Western countries worry that China and Russia may try to take advantage of growing geopolitical tensions to gain more influence in the Arctic and increase their control over its natural resources.
Senior Western policymakers expressed concerns that the era Arctic exceptionalism, when the region was isolated from tensions elsewhere, was over.
After the full-scale invasion in Ukraine, the seven western members of Arctic Council, the main regional organization, have stopped cooperating with Russia.
The Norwegian Prime Minister, Jonas Gahr Store said, “It cannot be business as usual.” Norway took over the Arctic Council chair from Russia last month.
Pekka Haisto, the Finnish Foreign Minister, expressed concern that the gridlock could lead to “an Arctic without rules or an Arctic region with no common goal in terms of climate change.” Everyone could use it for shipping routes or raw materials. Senior policymakers from another Arctic country added: “The concern is if Russia or China create their own Arctic Council.”
Russia’s Nikolai Korchunov, who ended his tenure in May as the chair of the Arctic Council’s senior officials’ committee, said that Moscow could leave the organisation if not invited to take part in events held during the Norwegian Presidency.
In an interview with the state news agency Tass, Korchunov stated that not inviting Russia’s representative to Arctic Council events would be a violation of their rights as members. It would then be difficult for our country continue to participate in the activities.
He said that in view of the “weakening” role of the Arctic Council, which he blamed the western members for, Russia reached out to other countries. “We are already conducting an active dialog on the Arctic Agenda with them,” he added.
Russia’s relationship with China has always been tense over the Arctic. Since the beginning of Russia’s invasion in Ukraine, this appears to have changed. During a March visit by Chinese President Xi Jinping, the two sides announced that they would create a joint body to develop the Northern Sea Route. This is a shipping line and Russia’s flagship Arctic project.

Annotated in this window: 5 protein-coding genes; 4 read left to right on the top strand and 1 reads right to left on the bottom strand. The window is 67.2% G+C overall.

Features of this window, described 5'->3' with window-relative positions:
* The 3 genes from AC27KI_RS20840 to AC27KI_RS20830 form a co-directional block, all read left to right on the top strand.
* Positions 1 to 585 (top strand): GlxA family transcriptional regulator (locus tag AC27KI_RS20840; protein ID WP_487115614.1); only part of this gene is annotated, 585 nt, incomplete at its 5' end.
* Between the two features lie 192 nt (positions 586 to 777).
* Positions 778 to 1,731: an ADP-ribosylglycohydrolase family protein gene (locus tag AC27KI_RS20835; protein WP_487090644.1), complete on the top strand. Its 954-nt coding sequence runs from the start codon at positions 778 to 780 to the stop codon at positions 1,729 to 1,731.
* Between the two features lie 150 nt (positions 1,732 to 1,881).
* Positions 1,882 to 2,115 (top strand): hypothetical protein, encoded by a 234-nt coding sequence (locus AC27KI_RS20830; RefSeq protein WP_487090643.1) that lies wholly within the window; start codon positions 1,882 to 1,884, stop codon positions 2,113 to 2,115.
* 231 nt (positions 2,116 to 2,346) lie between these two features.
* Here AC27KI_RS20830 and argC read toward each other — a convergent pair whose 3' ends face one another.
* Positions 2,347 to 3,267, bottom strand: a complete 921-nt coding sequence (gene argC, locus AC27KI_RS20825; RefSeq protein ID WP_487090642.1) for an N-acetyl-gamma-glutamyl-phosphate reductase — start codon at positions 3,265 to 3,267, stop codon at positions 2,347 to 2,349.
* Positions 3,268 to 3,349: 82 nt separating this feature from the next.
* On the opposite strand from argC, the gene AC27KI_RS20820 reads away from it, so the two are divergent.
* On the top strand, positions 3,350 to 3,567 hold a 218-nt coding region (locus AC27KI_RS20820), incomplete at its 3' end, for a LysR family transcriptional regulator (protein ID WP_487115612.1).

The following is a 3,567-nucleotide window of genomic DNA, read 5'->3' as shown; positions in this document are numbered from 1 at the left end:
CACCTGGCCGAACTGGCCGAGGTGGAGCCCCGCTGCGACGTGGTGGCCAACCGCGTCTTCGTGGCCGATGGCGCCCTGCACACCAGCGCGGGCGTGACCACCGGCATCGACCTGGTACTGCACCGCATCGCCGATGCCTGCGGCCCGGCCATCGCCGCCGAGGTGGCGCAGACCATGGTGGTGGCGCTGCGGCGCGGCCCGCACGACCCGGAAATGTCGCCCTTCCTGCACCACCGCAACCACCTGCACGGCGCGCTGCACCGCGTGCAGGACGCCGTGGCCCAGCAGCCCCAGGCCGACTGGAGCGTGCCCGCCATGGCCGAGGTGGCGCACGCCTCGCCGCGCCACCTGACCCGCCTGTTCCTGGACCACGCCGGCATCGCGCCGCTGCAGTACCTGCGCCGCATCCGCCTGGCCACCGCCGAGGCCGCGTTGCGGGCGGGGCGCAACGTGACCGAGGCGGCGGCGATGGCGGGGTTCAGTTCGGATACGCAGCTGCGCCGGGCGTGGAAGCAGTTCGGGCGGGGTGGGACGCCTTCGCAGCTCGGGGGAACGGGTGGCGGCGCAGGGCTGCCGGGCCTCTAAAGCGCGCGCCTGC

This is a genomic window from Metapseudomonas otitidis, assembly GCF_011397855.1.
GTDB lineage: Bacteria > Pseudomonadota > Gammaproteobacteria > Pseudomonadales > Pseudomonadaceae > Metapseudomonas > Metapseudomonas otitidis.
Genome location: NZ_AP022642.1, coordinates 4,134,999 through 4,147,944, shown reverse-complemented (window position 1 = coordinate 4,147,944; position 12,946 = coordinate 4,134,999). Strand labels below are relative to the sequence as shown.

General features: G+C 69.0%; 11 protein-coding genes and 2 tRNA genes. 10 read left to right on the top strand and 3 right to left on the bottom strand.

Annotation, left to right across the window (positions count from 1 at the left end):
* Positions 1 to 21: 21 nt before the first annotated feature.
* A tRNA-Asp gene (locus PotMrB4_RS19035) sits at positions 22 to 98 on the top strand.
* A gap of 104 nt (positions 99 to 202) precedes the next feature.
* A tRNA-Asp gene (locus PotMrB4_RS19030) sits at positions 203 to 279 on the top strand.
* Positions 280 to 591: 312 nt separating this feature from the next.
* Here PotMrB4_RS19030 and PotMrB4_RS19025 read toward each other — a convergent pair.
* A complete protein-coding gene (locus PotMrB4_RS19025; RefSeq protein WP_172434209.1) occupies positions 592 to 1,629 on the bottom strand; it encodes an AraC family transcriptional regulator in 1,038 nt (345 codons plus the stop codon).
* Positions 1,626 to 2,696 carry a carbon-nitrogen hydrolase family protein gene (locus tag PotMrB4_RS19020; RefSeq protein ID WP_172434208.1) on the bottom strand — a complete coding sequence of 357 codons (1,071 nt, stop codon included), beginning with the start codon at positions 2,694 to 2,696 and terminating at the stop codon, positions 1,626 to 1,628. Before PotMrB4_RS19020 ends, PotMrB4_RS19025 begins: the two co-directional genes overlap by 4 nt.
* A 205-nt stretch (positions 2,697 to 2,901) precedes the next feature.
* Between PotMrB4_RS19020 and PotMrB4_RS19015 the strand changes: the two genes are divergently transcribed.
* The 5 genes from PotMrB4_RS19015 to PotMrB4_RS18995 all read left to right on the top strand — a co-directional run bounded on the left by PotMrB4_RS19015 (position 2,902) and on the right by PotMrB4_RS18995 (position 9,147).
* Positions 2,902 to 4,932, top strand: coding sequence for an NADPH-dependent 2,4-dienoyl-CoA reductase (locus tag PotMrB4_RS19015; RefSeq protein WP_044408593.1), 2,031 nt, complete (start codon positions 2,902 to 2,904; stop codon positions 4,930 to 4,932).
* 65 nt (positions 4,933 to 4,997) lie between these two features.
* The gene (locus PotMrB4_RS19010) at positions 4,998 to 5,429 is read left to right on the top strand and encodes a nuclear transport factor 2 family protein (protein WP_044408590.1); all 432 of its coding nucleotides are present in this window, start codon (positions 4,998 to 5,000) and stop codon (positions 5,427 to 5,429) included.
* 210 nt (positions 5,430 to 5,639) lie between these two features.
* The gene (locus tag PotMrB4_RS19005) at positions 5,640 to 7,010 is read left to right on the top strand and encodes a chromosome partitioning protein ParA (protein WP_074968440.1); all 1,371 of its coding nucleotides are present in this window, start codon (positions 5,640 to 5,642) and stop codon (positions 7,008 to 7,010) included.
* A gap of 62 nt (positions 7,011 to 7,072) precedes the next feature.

Arctic warming is the fastest in the world, and it is causing countries near and far to look at its rich raw materials. These include oil and gas as well as rare earths.
The Arctic Council members had sought to avoid geopolitical tensions in the region. They often used the slogan “high north, no tensions” as a way to emphasize that issues such as shipping, mineral exploration and the environment could only be resolved jointly. In recent years, Russia has significantly increased its military footprint in the Arctic. other countries such as Denmark or Norway have responded by building new defence facilities in the high north.
China, one of a few non-Arctic nations with observers status in the Arctic Council, announced plans in 2018 for a ” polar Silk Road”. It has also been trying to increase its presence in one of the world’s last frontiers of exploration.
In 2019, the US asked Copenhagen to stop the attempts by Chinese state-owned firms to build airports on Greenland. Greenland is an autonomous part Denmark.
Mette Frederiksen said, “Let’s not be naive.” The Danish Prime Minister, Mette, will visit Greenland in the coming week, after having met US President Joe Biden, at the White House. We cannot be naive in regards to Ukraine, and we certainly can’t ignore the Arctic.
Will things return to normal in the Arctic Council?” When it comes to Russia, I don’t believe so. Does China play a role in Arctic Region? They do. Were we to be made aware of it? Yes.”
Haavisto expressed concern that the Arctic’s exceptionality was ending. There are many countries who also see the Arctic, and its raw material as an attractive issue. . . We share a strong interest in working together.”
Norway wants to maintain the Arctic Council by working with its other members – the US, Canada and Finland. It also works with Sweden, Denmark, Iceland, Finland, Sweden and Denmark.
Store said that the Arctic Council was here to stay. There is so much that we have in common, both in terms of challenges as well as opportunities. It would be irresponsible not to pay attention to the [organisation].
Diplomats admit that Russia’s exclusion de facto from the Council creates a “clear dilemna”. Senior Arctic policymaker said: “On one hand, our agenda in the Arctic would be meaningless without Russia. The Arctic is 40 percent Russia. We can’t work with Russia at the moment. “This is the problem we are facing.”